Nutrient Monitoring System
Excess nutrients, also known as eutrophication, can appear seasonally, after an upwelling of nutrient-rich water, or from human-introduced sources such as fertilizer runoff, feedlot waste, urban stormwater runoff and wastewater treatment plant discharge. Watersheds increasingly struggle to handle resulting nutrient loads and suffer adverse effects such as harmful algal blooms (HABs), red tides, fish kills, and decreased productivity. Better understanding of nutrient loads and mitigation can be achieved in part through automated, real-time monitoring systems.
Typical Nutrient Monitoring System
An effective nutrient monitoring system should provide real-time measurement data not only at the body of water subject to harmful algal blooms, but also along tributaries that transport nutrients through the watershed when possible. By measuring at multiple locations, point sources can be located and predictive modeling can be developed to provide advanced warning when the conditions are right for HABs to propagate.
While sensors may be placed on buoys in some situations, hydropower dams generally lend themselves to structure-mounted installations where the sensor is placed into a perforated deployment pipe that allows flow to the sensor for accurate measurement. The sensor may be secured at a fixed position within the pipe and easily removed from the water for maintenance and calibration.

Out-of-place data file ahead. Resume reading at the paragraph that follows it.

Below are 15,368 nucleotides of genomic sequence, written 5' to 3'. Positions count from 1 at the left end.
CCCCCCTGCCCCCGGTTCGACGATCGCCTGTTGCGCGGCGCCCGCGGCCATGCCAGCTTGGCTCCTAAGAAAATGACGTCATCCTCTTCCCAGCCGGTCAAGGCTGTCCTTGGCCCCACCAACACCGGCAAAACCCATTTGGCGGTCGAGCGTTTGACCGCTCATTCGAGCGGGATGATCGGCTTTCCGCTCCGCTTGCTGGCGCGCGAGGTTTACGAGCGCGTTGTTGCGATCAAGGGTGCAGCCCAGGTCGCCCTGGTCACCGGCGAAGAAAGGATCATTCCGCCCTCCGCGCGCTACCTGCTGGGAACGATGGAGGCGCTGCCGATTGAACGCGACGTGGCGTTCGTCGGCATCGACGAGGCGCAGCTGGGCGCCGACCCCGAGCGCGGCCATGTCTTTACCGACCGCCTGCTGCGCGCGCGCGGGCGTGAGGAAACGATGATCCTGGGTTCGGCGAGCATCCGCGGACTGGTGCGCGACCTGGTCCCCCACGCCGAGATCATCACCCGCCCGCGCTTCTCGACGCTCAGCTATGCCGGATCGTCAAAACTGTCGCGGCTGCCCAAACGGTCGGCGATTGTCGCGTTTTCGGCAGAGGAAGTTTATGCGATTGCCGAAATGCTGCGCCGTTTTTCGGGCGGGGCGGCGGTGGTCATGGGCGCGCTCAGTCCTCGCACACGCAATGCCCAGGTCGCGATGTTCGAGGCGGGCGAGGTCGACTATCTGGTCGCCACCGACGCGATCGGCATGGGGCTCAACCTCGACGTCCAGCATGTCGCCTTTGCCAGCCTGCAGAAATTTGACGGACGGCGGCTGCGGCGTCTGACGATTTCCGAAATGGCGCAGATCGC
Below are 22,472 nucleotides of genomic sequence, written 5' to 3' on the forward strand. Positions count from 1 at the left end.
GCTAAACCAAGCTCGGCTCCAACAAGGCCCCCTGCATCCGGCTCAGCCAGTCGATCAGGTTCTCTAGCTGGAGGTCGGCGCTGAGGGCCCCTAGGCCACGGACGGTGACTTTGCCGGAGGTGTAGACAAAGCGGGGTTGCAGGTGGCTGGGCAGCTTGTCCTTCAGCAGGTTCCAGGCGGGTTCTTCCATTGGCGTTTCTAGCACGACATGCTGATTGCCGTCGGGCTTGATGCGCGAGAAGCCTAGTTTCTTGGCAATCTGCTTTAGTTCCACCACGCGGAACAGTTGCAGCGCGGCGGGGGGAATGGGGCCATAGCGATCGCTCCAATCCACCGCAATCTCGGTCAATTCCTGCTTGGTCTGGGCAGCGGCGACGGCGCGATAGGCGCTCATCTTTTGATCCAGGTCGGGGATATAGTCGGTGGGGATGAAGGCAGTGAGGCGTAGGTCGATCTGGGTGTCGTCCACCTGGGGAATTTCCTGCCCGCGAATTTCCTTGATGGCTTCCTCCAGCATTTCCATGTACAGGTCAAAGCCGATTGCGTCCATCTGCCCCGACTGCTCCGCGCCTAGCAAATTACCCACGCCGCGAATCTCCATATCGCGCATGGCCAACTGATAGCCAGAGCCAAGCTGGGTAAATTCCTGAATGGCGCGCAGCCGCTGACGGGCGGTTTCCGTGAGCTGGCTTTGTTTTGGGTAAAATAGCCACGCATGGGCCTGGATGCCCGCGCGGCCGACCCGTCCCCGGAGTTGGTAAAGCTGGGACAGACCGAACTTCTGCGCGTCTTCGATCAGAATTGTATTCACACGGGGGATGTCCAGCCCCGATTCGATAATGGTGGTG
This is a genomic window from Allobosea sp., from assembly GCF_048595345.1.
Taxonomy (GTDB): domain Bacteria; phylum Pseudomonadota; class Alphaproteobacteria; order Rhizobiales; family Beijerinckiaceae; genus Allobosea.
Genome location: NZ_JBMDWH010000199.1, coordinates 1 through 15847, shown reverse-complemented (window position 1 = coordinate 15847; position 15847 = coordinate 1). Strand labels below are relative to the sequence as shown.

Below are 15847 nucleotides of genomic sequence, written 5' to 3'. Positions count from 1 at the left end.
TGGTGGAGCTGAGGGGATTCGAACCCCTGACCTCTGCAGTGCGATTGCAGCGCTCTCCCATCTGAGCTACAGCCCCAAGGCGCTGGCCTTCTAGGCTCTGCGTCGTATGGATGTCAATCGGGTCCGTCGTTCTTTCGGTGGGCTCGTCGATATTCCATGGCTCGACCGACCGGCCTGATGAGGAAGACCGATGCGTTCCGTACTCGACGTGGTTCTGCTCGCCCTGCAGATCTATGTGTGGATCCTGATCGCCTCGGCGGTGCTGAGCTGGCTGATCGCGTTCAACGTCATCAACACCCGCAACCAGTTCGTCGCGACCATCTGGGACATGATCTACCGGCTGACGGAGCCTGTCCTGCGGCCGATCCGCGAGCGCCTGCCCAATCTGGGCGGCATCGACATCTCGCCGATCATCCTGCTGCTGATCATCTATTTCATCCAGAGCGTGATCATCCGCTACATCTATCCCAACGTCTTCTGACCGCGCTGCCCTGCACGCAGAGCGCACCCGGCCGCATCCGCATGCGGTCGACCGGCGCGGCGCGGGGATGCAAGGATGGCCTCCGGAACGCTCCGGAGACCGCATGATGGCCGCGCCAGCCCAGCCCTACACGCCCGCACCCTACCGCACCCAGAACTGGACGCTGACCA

Contact a NexSens Applications Engineer today to discuss your nutrient monitoring application.
The Oklahoma Water Resources Board is a governmental agency that looks to protect and improve the quality of life for the state’s citizens through managing Oklahoma’s water resources. That mission is achieved through many means, including providing financial assistance where needed, granting permits and monitoring water quality in reservoirs.Read More
Because of its location in an agricultural watershed, a ditch in Minnesota’s Blue Earth County was retrofitted with a weir to help control discharges of excess nutrient and sediment loads. Curious to see what effects the new construction had on conditions downstream, researchers at Minnesota State University set out to investigate. They began with a set of baseline data gathered between the months of April and November in 2013. These touched on the stream’s temperature, pH and dissolved oxygen levels, which they found to be increasing in a correlated way significantly throughout the day.Read More
Officials at the South Florida Water Management District oversee many stormwater treatment areas as part of their mission to manage and protect water resources in southern Florida. Those include many constructed wetlands, some with aquatic vegetation and some without. Because the effects of aquatic vegetation on nutrient transport in wetlands are relatively unknown, scientists with the Management District set up monitoring equipment to learn more. Their investigation looks specifically at the role that wind plays in wetland nutrient transport, given the presence or absence of vegetation.Read More